We Interrupt The News Again With Hopefully The Last Update From The Monkey Selfie Case

from the with-next-friends-like-these dept

And now for the moment you’ve all been waiting for: a decision from the Ninth Circuit in the Monkey Selfie case.

Upshot: the case remains dismissed, and the defendants get to recover attorney fees for the appeal. There’s also relatively little to say on the copyright front. This case has turned almost entirely into litigation about standing and proven to be a significant wrench in the works for any future litigation anyone, but PETA in particular, might want to bring on behalf of animals.

First, the court skewers PETA over the quality of its “friendship” with Naruto, casting significant side-eye towards PETA’s apparent settlement of the lawsuit, which led to its attempt to dismiss the appeal, while at the same time leaving some question as to whether Naruto himself was down with this settlement and plan to dismiss his appeal. From footnote 3:

We feel compelled to note that PETA?s deficiencies in this regard go far beyond its failure to plead a significant relationship with Naruto. Indeed, if any such relationship exists, PETA appears to have failed to live up to the title of ?friend.? After seeing the proverbial writing on the wall at oral argument, PETA and Appellees filed a motion asking this court to dismiss Naruto?s appeal and to vacate the district court?s adverse judgment, representing that PETA?s claims against Slater had been settled. It remains unclear what claims PETA purported to be ?settling,? since the court was under the impression this lawsuit was about Naruto?s claims, and per PETA?s motion, Naruto was ?not a party to the settlement,? nor were Naruto?s claims settled therein. Nevertheless, PETA apparently obtained something fromthe settlement with Slater, although not anything that would necessarily go to Naruto: As ?part of the arrangement,? Slater agreed to pay a quarter of his earnings from the monkey selfie book ?to charities that protect the habitat of Naruto and other crested macaques in Indonesia.? See Settlement Reached: ?Monkey Selfie? Case Broke New GroundForAnimal Rights, PETA, https://www.peta.org/blog/settlementreached-monkey- selfie-case-broke-new-ground-animal-rights/ (last visited Apr. 5, 2018). But now, in the wake of PETA?s proposed dismissal, Naruto is left without an advocate, his supposed ?friend? having abandoned Naruto?s substantive claims in what appears to be an effort to prevent the publication of a decision adverse to PETA?s institutional interests. Were he capable of recognizing this abandonment, we wonder whether Naruto might initiate an action for breach of confidential relationship against his (former) next friend, PETA, for its failure to pursue his interests before its own. Puzzlingly, while representing to the world that ?animals are not ours to eat, wear, experiment on, use for entertainment, or abuse in any other way,? see PETA, https://peta.org (last visited Apr. 5, 2018), PETA seems to employ Naruto as an unwitting pawn in its ideological goals. Yet this is precisely what is to be avoided by requiring next friends to have a significant relationship with, rather than an institutional interest in, the incompetent party?a point made by ChiefJustice Rehnquist in Lenhard v. Wolff, 443 U.S. 1306, 1312 (1979). See infra page 9 for exact language.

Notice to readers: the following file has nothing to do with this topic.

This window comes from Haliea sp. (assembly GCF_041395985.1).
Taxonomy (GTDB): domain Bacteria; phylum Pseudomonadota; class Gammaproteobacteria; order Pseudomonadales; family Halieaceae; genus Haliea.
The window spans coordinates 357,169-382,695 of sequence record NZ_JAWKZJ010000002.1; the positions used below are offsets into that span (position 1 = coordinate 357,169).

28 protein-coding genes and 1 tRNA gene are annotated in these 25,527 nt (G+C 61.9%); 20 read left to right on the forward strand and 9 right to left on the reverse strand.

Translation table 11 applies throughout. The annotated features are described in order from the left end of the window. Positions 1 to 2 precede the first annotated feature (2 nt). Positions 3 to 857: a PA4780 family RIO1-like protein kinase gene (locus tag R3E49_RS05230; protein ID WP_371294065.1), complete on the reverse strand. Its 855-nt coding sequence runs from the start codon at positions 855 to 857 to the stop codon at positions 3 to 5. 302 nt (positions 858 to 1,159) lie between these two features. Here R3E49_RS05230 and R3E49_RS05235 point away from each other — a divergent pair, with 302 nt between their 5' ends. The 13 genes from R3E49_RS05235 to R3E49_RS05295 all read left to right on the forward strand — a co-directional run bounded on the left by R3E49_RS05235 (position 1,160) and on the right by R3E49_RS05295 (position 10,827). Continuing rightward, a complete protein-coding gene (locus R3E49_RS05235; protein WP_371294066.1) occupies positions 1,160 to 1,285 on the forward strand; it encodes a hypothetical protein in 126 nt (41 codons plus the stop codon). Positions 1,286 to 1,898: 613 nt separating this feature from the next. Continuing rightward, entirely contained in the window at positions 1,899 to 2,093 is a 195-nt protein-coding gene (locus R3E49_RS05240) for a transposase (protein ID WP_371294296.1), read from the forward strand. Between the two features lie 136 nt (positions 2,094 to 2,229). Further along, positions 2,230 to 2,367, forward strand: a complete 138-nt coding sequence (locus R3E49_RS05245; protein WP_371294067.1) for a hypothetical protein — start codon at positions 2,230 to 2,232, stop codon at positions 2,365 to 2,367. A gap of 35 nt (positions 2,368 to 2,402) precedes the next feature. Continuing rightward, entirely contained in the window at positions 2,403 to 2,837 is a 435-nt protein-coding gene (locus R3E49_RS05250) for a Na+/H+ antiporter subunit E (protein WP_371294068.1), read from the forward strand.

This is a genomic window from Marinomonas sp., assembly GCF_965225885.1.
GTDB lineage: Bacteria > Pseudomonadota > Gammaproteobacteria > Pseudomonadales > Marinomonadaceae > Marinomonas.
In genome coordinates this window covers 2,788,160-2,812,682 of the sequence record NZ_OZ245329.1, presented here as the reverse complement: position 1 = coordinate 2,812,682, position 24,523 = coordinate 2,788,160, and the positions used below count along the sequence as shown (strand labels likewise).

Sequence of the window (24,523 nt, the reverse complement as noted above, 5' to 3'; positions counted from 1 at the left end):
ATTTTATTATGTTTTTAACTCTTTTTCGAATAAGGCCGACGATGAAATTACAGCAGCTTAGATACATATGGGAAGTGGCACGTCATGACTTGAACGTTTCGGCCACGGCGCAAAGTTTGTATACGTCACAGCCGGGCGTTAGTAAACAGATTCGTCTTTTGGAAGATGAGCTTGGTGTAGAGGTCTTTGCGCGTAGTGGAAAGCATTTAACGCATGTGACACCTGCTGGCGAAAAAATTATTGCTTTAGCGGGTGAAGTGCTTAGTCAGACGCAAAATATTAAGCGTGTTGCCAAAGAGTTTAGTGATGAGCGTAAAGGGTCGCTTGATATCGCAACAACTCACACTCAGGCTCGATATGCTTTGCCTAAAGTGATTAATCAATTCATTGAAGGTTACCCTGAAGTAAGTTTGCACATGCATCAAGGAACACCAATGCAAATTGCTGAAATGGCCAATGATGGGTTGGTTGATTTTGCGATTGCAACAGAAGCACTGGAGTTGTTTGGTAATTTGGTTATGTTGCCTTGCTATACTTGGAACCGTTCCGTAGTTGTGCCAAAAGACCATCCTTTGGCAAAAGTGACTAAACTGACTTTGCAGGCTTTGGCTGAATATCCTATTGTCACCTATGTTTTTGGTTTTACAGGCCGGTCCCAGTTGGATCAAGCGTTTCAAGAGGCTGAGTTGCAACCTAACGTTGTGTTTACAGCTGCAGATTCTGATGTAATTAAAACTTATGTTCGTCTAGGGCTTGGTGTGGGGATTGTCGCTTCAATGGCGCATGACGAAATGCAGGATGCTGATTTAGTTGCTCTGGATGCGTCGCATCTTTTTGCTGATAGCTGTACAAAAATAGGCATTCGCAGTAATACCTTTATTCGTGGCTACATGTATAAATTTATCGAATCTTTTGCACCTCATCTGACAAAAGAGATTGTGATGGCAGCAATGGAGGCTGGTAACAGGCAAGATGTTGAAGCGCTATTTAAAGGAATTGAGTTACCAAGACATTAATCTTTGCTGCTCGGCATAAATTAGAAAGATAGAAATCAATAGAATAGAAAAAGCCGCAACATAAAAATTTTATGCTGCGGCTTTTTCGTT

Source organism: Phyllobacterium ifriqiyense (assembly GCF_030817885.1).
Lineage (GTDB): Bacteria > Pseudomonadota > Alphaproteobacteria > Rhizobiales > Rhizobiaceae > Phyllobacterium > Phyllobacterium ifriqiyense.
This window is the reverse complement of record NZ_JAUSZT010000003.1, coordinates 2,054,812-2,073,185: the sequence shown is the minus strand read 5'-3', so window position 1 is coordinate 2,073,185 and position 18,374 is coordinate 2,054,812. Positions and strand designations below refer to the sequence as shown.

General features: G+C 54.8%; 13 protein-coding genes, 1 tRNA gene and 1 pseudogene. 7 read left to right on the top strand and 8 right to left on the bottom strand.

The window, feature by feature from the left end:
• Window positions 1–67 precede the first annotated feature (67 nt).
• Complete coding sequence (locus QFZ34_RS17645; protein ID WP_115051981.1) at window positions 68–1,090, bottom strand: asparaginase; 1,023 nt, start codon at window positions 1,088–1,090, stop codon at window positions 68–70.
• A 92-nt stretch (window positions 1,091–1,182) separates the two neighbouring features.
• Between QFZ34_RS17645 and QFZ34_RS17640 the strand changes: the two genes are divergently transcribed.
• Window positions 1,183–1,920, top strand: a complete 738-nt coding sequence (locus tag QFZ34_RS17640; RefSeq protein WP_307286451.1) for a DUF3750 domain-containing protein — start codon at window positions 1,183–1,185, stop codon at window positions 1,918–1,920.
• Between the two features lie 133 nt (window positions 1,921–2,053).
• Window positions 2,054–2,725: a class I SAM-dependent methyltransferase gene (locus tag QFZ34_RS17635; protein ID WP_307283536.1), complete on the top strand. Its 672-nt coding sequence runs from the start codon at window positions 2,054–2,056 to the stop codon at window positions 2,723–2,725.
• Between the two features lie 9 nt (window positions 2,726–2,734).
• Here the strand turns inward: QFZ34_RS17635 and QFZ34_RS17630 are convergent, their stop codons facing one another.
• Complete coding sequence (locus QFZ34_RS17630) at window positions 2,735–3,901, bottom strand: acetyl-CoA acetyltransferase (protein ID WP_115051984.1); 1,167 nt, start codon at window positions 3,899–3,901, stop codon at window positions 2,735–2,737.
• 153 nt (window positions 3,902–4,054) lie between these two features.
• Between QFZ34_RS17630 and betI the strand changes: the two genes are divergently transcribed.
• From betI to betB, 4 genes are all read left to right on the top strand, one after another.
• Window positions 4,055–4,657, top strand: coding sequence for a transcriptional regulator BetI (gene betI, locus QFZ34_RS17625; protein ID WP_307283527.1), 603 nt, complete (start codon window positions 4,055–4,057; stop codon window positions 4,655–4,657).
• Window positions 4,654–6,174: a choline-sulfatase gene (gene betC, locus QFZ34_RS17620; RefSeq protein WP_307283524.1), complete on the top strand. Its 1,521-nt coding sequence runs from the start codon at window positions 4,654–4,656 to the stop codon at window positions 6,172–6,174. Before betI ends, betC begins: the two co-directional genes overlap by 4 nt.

But repudiating PETA’s “next friend” standing doesn’t end the inquiry. There is a 2004 case from the Ninth Circuit, Cetacean Community v. Bush, which established the precedent that animals might be able to sue for themselves, even without a “next friend” to do the suing for them. The court decides it has to defer to that precedent, although so reluctantly as to undermine its persuasive effect in future cases.

Reaching that conclusion didn’t end the inquiry, however. Cetacean Community means that animals might be theoretically able to sue for themselves in the Ninth Circuit, but it doesn’t mean they will necessarily have a viable claim. To figure out whether they do, we have to look at the applicable statute, which in this case is the Copyright Act. And here the court concludes that Naruto, being a monkey, has no standing to sue for copyright infringement.

Several provisions of the Copyright Act also persuade us against the conclusion that animals have statutory standing to sue under the Copyright Act. See Davis v. Mich. Dep?t of Treasury, 489 U.S. 803, 809 (1989) (?It is a fundamental canon of statutory construction that the words of a statute must be read in their context and with a view to their place in the overall statutory scheme.?). For example, the ?children? of an ?author,? ?whether legitimate or not,? can inherit certain rights under the Copyright Act. See 17 U.S.C. ?? 101, 201, 203, 304. Also, an author?s ?widow or widower owns the author?s entire termination interest unless there are any surviving children or grandchildren of the author, in which case the widow or widower owns one-half of the author?s interest.? Id. ? 203(a)(2)(A). The terms ?children,? ?grandchildren,? ?legitimate,? ?widow,? and ?widower? all imply humanity and necessarily exclude animals that do not marry and do not have heirs entitled to property by law. Based on this court?s decision in Cetacean and the text of the Copyright Act as a whole, the district court did not err in concluding that Naruto?and, more broadly, animals other than humans?lack statutory standing to sue under the Copyright Act.

So there you go. Our long national nightmare of not knowing whether any random monkey might be able to sue for copyright infringement has been resolved. We may now go about our lives confident in the knowledge that they cannot, at least not in the Ninth Circuit.

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Comments on “We Interrupt The News Again With Hopefully The Last Update From The Monkey Selfie Case”

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45 Comments
Anonymous Coward says:

Animals and corporations are not persons, have no standing.